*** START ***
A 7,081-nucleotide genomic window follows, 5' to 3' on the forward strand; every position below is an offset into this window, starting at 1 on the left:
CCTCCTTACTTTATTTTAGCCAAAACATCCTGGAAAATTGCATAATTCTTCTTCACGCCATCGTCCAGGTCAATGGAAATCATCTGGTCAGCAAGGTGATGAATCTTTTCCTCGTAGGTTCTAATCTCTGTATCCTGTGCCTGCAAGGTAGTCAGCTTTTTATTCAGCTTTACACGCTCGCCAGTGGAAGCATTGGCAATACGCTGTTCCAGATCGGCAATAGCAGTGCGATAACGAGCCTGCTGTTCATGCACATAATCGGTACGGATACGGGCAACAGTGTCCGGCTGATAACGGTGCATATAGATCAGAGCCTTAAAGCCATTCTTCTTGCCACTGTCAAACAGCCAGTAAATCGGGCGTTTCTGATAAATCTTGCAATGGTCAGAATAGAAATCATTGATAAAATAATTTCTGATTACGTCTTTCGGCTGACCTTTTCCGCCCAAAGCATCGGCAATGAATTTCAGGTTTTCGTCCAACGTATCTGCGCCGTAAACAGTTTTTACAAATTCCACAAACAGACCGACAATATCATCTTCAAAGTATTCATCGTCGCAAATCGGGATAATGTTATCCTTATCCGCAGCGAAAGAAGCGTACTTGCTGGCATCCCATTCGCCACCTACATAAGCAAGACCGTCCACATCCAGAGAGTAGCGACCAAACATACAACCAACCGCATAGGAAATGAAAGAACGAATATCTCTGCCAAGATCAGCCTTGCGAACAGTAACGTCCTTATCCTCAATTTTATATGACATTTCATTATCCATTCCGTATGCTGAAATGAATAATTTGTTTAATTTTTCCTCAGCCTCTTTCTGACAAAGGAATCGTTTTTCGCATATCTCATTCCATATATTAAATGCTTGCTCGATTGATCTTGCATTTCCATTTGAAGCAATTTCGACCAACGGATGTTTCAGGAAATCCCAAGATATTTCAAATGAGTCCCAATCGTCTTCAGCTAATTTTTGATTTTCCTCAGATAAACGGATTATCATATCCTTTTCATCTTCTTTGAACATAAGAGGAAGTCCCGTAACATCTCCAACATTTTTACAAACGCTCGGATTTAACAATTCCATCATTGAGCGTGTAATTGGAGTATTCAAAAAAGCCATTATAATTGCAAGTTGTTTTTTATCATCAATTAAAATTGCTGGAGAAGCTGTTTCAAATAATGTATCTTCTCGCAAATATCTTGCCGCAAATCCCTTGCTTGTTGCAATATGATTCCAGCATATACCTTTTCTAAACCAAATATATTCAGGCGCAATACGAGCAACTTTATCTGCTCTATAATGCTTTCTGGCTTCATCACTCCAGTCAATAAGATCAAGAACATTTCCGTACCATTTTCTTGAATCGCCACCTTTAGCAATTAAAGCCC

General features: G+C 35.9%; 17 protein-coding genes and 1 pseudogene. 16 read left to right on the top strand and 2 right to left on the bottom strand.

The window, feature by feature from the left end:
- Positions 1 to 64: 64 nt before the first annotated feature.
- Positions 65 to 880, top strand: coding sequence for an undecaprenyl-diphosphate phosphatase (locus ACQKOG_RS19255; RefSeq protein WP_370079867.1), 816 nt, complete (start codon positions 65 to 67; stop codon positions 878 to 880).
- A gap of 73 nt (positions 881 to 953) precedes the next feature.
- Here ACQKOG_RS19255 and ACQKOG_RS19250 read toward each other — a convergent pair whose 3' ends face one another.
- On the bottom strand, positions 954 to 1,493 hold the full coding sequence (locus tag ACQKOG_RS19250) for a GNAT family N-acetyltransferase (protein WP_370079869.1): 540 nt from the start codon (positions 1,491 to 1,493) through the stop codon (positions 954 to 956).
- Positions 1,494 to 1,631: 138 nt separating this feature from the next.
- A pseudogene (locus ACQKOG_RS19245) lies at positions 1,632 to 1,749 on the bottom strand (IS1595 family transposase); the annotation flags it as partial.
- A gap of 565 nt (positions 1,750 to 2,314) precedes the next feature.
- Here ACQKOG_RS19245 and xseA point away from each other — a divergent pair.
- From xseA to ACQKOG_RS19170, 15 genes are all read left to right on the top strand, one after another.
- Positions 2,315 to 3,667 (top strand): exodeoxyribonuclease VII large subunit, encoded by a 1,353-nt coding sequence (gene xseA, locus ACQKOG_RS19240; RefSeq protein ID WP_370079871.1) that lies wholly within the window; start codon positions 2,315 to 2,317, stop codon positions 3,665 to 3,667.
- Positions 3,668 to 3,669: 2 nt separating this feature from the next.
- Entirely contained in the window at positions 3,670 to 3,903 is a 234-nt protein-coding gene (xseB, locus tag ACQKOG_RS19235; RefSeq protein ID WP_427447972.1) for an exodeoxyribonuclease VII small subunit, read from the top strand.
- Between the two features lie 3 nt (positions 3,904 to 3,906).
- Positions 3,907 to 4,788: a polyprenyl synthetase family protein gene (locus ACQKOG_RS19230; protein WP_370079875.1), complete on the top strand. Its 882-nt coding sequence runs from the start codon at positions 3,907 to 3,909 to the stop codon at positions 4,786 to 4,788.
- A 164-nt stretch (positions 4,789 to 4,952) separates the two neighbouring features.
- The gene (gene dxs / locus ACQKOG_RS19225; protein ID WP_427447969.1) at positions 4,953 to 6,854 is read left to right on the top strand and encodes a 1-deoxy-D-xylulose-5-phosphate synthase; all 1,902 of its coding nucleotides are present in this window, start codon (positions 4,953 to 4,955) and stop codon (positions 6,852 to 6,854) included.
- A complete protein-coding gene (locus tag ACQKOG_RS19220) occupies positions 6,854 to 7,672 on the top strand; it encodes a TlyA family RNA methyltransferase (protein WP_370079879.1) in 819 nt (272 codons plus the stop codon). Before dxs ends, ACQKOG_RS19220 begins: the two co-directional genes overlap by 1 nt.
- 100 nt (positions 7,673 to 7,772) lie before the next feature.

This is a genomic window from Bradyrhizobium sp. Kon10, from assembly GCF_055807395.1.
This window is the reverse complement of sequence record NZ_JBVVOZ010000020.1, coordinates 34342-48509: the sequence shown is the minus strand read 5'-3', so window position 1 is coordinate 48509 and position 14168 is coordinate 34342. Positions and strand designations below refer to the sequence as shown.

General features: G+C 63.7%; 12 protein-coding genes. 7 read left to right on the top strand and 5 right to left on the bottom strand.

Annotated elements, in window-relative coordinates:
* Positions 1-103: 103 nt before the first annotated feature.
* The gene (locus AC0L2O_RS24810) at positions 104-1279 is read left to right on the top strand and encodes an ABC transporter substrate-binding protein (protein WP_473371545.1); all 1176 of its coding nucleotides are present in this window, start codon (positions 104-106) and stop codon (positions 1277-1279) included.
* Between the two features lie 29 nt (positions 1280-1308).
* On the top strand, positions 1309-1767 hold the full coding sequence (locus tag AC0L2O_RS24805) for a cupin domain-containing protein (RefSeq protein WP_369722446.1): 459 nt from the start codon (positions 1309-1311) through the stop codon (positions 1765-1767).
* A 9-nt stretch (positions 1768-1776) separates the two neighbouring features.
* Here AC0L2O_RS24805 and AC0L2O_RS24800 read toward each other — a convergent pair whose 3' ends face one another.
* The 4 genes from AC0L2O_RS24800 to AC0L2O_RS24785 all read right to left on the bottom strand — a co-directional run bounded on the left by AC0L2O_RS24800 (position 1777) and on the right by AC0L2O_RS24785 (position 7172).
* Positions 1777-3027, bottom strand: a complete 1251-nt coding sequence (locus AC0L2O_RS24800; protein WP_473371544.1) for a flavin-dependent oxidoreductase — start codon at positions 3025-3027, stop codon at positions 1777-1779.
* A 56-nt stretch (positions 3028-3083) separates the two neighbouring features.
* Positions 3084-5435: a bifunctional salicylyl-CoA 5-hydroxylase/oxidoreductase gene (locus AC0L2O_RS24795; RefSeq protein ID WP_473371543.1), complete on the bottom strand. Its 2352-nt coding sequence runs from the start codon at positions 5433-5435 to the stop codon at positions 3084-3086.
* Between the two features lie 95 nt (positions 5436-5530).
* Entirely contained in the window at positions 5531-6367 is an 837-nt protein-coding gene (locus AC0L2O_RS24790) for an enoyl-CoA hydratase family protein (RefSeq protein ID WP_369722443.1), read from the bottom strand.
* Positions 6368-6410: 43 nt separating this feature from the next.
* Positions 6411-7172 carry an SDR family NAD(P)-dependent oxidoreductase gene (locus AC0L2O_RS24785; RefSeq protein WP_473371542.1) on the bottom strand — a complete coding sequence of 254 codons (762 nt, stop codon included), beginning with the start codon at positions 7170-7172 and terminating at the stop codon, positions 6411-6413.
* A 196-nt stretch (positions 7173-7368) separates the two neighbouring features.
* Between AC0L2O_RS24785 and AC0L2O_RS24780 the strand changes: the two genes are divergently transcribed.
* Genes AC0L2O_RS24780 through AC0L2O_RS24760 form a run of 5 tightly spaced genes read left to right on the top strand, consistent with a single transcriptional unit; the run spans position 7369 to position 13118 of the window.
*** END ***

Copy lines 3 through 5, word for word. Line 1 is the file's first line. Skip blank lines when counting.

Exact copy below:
General features: G+C 35.9%; 17 protein-coding genes and 1 pseudogene. 16 read left to right on the top strand and 2 right to left on the bottom strand.

The window, feature by feature from the left end:
- Positions 1 to 64: 64 nt before the first annotated feature.